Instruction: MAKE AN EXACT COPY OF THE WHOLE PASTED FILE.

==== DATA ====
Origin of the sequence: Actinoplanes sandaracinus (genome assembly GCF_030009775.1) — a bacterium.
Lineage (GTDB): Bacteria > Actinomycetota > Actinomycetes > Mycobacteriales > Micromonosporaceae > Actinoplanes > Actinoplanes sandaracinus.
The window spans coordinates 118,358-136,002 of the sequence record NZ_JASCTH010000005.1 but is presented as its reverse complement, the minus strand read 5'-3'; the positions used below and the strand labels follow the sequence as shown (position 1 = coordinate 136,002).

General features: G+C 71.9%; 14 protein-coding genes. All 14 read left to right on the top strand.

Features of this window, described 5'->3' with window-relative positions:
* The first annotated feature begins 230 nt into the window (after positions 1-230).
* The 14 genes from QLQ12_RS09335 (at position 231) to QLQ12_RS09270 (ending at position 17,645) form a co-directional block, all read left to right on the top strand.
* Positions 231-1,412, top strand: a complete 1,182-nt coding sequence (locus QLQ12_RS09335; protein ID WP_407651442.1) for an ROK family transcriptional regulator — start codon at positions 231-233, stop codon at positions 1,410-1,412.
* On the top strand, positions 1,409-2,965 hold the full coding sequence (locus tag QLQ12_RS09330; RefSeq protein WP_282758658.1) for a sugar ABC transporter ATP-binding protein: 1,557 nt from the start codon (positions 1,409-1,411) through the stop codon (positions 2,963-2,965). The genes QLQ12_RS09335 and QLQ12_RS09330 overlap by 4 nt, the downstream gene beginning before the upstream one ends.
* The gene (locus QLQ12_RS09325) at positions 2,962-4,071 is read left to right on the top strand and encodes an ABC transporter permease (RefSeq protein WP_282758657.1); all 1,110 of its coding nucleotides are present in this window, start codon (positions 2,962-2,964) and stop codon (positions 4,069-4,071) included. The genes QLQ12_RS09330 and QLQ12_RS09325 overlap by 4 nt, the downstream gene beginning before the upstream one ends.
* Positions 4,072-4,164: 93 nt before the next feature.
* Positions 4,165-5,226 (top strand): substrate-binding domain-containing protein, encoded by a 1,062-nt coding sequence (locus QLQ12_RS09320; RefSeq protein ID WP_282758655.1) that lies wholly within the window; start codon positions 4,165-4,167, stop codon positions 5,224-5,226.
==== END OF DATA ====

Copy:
Origin of the sequence: Actinoplanes sandaracinus (genome assembly GCF_030009775.1) — a bacterium.
Lineage (GTDB): Bacteria > Actinomycetota > Actinomycetes > Mycobacteriales > Micromonosporaceae > Actinoplanes > Actinoplanes sandaracinus.
The window spans coordinates 118,358-136,002 of the sequence record NZ_JASCTH010000005.1 but is presented as its reverse complement, the minus strand read 5'-3'; the positions used below and the strand labels follow the sequence as shown (position 1 = coordinate 136,002).

General features: G+C 71.9%; 14 protein-coding genes. All 14 read left to right on the top strand.

Features of this window, described 5'->3' with window-relative positions:
* The first annotated feature begins 230 nt into the window (after positions 1-230).
* The 14 genes from QLQ12_RS09335 (at position 231) to QLQ12_RS09270 (ending at position 17,645) form a co-directional block, all read left to right on the top strand.
* Positions 231-1,412, top strand: a complete 1,182-nt coding sequence (locus QLQ12_RS09335; protein ID WP_407651442.1) for an ROK family transcriptional regulator — start codon at positions 231-233, stop codon at positions 1,410-1,412.
* On the top strand, positions 1,409-2,965 hold the full coding sequence (locus tag QLQ12_RS09330; RefSeq protein WP_282758658.1) for a sugar ABC transporter ATP-binding protein: 1,557 nt from the start codon (positions 1,409-1,411) through the stop codon (positions 2,963-2,965). The genes QLQ12_RS09335 and QLQ12_RS09330 overlap by 4 nt, the downstream gene beginning before the upstream one ends.
* The gene (locus QLQ12_RS09325) at positions 2,962-4,071 is read left to right on the top strand and encodes an ABC transporter permease (RefSeq protein WP_282758657.1); all 1,110 of its coding nucleotides are present in this window, start codon (positions 2,962-2,964) and stop codon (positions 4,069-4,071) included. The genes QLQ12_RS09330 and QLQ12_RS09325 overlap by 4 nt, the downstream gene beginning before the upstream one ends.
* Positions 4,072-4,164: 93 nt before the next feature.
* Positions 4,165-5,226 (top strand): substrate-binding domain-containing protein, encoded by a 1,062-nt coding sequence (locus QLQ12_RS09320; RefSeq protein ID WP_282758655.1) that lies wholly within the window; start codon positions 4,165-4,167, stop codon positions 5,224-5,226.